A few years ago, Horgan invited Harris to San Diego to train him on the LINX implantation procedure, and Harris took to the procedure quickly. His decision to bring the service to Lexington was an easy one, as he immediately recognized its potential.

Arch-Like Architecture

The LINX system consists of 10 to 20 wire-linked, pea-sized magnets, depending on the diameter of the patient’s esophagus. There is one to two mm of space between segments, so, the band can expand on the wire as food passes through the esophagus. It’s a simple, elegant structure, which as Harris says, “is really based on Roman arch architecture – it supports itself.”

LINX is a Torax Medical product that achieved FDA approval in 2012. Eighteen hundred have been implanted worldwide, 750 or so in the US. The magnets have a high degree of rare earth elements, so their magnetism is enduring; one implant should last the remainder of a patient’s life. It is laparoscopically implanted with four to five incisions in the upper part of the abdomen. Harris finds it a relatively routine procedure and notes that it has “an excellent safety profile and typically is inserted as an outpatient procedure.”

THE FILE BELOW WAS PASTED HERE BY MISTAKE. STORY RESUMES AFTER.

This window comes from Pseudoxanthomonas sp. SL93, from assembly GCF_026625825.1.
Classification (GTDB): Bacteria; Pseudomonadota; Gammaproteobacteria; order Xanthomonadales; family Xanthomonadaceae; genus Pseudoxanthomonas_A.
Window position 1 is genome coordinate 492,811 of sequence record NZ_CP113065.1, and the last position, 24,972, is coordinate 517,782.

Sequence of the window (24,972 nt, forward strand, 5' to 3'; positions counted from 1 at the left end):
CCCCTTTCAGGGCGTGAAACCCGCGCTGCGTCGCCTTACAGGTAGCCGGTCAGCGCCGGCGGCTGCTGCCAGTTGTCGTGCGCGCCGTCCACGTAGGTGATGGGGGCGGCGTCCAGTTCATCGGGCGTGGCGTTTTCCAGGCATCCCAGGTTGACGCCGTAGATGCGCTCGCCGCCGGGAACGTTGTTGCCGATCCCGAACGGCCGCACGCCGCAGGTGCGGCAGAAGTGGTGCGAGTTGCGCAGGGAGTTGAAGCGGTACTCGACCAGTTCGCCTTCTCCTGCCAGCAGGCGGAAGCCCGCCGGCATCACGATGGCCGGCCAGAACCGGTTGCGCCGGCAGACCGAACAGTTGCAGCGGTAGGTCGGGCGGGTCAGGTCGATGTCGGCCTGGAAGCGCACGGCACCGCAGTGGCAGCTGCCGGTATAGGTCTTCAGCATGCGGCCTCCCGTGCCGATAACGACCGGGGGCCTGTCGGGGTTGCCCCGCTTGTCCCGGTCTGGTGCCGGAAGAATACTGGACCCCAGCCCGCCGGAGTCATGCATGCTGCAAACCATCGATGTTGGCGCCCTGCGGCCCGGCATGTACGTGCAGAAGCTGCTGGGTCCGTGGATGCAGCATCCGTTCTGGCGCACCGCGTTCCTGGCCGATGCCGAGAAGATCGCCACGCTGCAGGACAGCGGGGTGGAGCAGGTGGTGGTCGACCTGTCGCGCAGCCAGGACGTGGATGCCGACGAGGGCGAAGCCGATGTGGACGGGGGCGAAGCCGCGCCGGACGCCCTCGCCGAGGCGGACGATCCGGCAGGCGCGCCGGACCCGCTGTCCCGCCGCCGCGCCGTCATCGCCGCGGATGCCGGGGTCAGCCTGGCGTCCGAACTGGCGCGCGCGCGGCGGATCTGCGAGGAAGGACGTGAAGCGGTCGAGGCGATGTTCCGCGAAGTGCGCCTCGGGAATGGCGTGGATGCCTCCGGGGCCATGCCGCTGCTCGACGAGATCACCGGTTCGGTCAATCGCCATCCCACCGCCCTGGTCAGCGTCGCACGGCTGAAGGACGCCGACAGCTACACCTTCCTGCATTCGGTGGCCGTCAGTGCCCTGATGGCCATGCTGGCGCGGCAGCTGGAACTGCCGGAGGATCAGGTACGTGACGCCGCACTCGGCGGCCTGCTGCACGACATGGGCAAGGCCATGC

FDA indication for LINX is for patients with intractable reflux who, despite medication, continue to exhibit symptoms. The procedure is also considered for GERD sufferers who have prohibitive medication side effects or simply are uncomfortable with long term medications. LINX is currently not recommended for patients who have had previous surgery in the area, large hiatal hernias, have BMI above 35, or experience esophageal dysmotility. Harris estimates 50 to 60 percent of his anti-reflux patients would be considered candidates, and the first Lexington patient set is planned to receive the implant in the later part of April.